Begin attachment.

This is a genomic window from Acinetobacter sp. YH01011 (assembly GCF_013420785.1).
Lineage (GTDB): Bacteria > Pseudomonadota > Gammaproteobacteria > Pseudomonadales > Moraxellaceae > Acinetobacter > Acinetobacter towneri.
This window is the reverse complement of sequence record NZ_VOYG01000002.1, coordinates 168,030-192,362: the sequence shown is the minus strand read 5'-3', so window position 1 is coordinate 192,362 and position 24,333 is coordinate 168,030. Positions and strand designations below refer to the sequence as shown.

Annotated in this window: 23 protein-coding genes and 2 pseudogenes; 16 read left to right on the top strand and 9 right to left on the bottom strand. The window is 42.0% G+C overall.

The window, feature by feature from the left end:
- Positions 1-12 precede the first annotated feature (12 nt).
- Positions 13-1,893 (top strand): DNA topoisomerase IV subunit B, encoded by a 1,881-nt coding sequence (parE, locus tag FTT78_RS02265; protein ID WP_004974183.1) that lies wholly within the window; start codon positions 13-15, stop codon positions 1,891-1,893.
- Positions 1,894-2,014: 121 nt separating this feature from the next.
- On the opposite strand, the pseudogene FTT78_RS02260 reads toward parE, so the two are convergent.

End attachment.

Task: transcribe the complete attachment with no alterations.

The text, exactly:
This is a genomic window from Acinetobacter sp. YH01011 (assembly GCF_013420785.1).
Lineage (GTDB): Bacteria > Pseudomonadota > Gammaproteobacteria > Pseudomonadales > Moraxellaceae > Acinetobacter > Acinetobacter towneri.
This window is the reverse complement of sequence record NZ_VOYG01000002.1, coordinates 168,030-192,362: the sequence shown is the minus strand read 5'-3', so window position 1 is coordinate 192,362 and position 24,333 is coordinate 168,030. Positions and strand designations below refer to the sequence as shown.

Annotated in this window: 23 protein-coding genes and 2 pseudogenes; 16 read left to right on the top strand and 9 right to left on the bottom strand. The window is 42.0% G+C overall.

The window, feature by feature from the left end:
- Positions 1-12 precede the first annotated feature (12 nt).
- Positions 13-1,893 (top strand): DNA topoisomerase IV subunit B, encoded by a 1,881-nt coding sequence (parE, locus tag FTT78_RS02265; protein ID WP_004974183.1) that lies wholly within the window; start codon positions 13-15, stop codon positions 1,891-1,893.
- Positions 1,894-2,014: 121 nt separating this feature from the next.
- On the opposite strand, the pseudogene FTT78_RS02260 reads toward parE, so the two are convergent.